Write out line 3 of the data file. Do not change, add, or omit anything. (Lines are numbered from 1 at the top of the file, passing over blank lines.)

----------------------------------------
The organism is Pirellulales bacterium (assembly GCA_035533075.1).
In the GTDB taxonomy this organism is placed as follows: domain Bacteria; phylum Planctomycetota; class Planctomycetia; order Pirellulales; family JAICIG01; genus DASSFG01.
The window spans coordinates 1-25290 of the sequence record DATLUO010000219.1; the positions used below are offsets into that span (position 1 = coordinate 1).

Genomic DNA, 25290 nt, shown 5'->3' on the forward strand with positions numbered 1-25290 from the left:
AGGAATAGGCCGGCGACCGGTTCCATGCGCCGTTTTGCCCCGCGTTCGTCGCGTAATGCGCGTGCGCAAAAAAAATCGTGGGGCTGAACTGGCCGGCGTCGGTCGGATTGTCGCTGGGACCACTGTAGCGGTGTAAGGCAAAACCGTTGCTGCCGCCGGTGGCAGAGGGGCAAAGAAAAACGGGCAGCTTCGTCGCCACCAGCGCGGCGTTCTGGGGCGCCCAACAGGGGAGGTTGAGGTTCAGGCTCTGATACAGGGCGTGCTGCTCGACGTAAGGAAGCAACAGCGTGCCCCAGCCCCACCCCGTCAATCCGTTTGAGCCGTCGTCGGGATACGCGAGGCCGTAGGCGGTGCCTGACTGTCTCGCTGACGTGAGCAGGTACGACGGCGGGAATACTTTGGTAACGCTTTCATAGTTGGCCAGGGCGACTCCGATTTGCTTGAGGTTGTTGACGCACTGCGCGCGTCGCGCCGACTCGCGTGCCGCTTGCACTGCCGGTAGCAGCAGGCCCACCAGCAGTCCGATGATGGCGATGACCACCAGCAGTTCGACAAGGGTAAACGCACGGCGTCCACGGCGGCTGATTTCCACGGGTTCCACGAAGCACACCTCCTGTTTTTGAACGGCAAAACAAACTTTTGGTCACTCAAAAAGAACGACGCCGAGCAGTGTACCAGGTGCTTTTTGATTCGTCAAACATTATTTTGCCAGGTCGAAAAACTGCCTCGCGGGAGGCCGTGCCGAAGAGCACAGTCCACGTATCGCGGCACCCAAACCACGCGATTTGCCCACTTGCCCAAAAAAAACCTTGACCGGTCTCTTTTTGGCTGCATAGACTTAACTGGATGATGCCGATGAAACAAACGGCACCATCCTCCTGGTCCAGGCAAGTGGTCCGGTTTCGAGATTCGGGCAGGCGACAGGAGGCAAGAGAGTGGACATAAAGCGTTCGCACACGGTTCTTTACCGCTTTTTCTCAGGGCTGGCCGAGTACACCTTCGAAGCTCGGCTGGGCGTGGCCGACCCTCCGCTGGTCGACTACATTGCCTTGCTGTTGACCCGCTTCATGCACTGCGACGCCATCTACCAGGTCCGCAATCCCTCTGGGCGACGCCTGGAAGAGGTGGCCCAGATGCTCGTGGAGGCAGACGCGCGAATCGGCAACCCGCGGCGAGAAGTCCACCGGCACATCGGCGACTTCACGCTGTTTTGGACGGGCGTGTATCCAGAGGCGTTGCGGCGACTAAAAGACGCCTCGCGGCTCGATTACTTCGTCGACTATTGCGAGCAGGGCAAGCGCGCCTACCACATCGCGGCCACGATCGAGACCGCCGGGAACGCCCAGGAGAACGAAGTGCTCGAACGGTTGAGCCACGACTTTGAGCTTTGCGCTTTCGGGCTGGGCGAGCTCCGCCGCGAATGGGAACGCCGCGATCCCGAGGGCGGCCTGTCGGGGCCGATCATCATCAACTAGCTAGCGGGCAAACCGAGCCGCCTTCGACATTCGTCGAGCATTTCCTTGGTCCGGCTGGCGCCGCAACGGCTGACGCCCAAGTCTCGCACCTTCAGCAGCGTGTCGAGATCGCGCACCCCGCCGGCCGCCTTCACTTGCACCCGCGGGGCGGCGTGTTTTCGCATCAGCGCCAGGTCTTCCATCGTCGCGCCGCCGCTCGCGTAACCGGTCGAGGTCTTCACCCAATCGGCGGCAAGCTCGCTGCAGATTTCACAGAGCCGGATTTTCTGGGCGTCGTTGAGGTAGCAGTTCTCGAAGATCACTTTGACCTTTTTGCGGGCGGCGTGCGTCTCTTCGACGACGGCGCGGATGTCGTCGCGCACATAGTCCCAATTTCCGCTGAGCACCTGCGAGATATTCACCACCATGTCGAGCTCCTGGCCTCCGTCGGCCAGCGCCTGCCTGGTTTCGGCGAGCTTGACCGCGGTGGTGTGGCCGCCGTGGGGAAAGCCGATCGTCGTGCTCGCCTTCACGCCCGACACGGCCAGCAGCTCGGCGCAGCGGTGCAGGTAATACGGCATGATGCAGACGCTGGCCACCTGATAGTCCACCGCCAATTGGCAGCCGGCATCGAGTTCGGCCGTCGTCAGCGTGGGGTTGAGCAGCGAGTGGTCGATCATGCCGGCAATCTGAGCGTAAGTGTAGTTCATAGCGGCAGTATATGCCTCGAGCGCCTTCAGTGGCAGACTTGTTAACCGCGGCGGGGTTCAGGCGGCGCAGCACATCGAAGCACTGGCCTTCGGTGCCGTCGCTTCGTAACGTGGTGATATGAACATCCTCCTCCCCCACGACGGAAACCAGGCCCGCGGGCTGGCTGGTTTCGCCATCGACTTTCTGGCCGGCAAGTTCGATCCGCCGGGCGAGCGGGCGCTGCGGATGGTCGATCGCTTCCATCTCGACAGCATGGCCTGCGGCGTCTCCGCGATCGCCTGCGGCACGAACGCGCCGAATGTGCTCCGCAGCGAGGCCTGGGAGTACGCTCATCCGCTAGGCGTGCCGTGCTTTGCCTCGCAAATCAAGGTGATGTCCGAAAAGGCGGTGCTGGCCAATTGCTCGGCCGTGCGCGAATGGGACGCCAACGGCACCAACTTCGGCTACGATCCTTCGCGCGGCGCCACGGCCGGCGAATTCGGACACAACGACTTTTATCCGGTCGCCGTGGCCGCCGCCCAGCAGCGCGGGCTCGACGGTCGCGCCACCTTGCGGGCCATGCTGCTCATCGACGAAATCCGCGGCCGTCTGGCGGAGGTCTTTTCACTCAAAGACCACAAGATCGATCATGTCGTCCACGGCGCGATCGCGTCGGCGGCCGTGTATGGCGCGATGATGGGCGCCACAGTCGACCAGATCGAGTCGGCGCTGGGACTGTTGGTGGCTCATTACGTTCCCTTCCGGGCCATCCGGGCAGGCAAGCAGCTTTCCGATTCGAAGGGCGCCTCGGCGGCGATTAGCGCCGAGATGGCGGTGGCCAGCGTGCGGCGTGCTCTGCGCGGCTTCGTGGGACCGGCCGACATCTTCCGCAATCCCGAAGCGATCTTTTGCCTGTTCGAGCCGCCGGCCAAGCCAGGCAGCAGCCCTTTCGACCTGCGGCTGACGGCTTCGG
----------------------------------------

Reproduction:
The window spans coordinates 1-25290 of the sequence record DATLUO010000219.1; the positions used below are offsets into that span (position 1 = coordinate 1).